Consider the Thief - Soldiers and Saints (Cover Artwork)
Staff Review

Consider the Thief

Consider the Thief: Soldiers and Saints

Soldiers and Saints (2008)

self-released


3
Post-hardcore as a musical identity seems to be at an interesting crossroads in 2008. Many of the acts who have helped push it into mainstream consciousness (Fugazi, At the Drive-In, Blood Brothers) have either broken up or entered into indefinite hiatuses, while others have perceived enough interes...

Post-hardcore as a musical identity seems to be at an interesting crossroads in 2008. Many of the acts who have helped push it into mainstream consciousness (Fugazi, At the Drive-In, Blood Brothers) have either broken up or entered into indefinite hiatuses, while others have perceived enough interest in the genre to reunite or end their hiatuses (Rival Schools, Glassjaw, Hot Water Music). So it seems it would be anyone's guess as to the future of the movement.

Meanwhile, there are still plenty of bands pushing ahead with post-hardcore, like our subject here, Consider the Thief. Co-formed by former Dance Gavin Dance guitarist Sean O'Sullivan, who quit that band shortly before the unfortunately hilarious exit of their co-frontman, Jon Mess last fall, the band blends a well-crafted mixture of heaviness and melody reminiscent of what has catapulted bands like Thursday into mass popularity.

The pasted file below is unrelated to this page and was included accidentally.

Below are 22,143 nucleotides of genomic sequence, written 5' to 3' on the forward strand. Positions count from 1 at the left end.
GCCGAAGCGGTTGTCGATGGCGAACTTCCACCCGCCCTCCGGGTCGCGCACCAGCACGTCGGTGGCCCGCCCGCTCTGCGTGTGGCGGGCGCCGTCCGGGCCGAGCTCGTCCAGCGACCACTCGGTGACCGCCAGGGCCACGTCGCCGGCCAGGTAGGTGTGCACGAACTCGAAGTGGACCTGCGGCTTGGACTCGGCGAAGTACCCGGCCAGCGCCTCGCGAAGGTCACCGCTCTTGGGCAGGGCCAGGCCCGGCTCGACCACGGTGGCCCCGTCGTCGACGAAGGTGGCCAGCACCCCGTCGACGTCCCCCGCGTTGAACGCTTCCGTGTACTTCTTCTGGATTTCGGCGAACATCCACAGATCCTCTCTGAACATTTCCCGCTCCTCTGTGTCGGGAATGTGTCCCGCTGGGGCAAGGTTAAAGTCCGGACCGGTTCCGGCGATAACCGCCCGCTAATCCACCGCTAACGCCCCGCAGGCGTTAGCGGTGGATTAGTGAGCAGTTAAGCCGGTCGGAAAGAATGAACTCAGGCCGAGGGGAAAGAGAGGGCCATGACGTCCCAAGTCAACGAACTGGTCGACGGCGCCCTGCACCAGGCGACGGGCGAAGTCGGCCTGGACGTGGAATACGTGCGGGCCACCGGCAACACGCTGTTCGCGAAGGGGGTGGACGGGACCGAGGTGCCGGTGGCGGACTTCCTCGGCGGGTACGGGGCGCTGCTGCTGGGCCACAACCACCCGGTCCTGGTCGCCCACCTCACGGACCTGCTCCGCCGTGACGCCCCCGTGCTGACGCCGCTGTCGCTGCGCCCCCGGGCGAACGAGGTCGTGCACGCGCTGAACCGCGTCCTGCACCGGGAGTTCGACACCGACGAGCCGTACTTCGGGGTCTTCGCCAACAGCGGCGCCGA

Consider the Thief's strong suit lies in their rich compositions, with a tremendous depth and tiers of texture that somehow never sounds muddy even under the multiple layers of instrumentation. "Between Man and Machine" evolves effortlessly from an angsty, two-step fa├žade to an upward spiral that floats along comfortably before merging with aggression at the number's end. The problem with this formula is that many of the other songs feel like they ascend aimlessly, like a burning fuse that never reaches the point of explosion. And with the average track well over four and a half minutes in length, this occasionally gets cumbersome. However, the well-structured compositions rarely get monotonous and the various vocal deliveries that range from rough-throated barking to melodic wails keep things moving. "In Time" is the EP's best track, clocking in at a relatively swift 3:16, but more importantly featuring some of the band's best lyrics: "I am the fleeting fear to swim that brings you back to shore; the hopes that hold you by the anchor. The unmanageable sum of days that never come; the strings that bind you by the fingers. I am the hours earned in vain, the empty time you gain, from storing up your hopes; bereaved and bottled for tomorrow with all of your todays."

Consider the Thief probably doesn't care much about the current state of post-hardcore, because it doesn't affect the quality of songs they write. While they may have a bit of ironing out in the future, this EP has set expectations high for their upcoming debut full-length.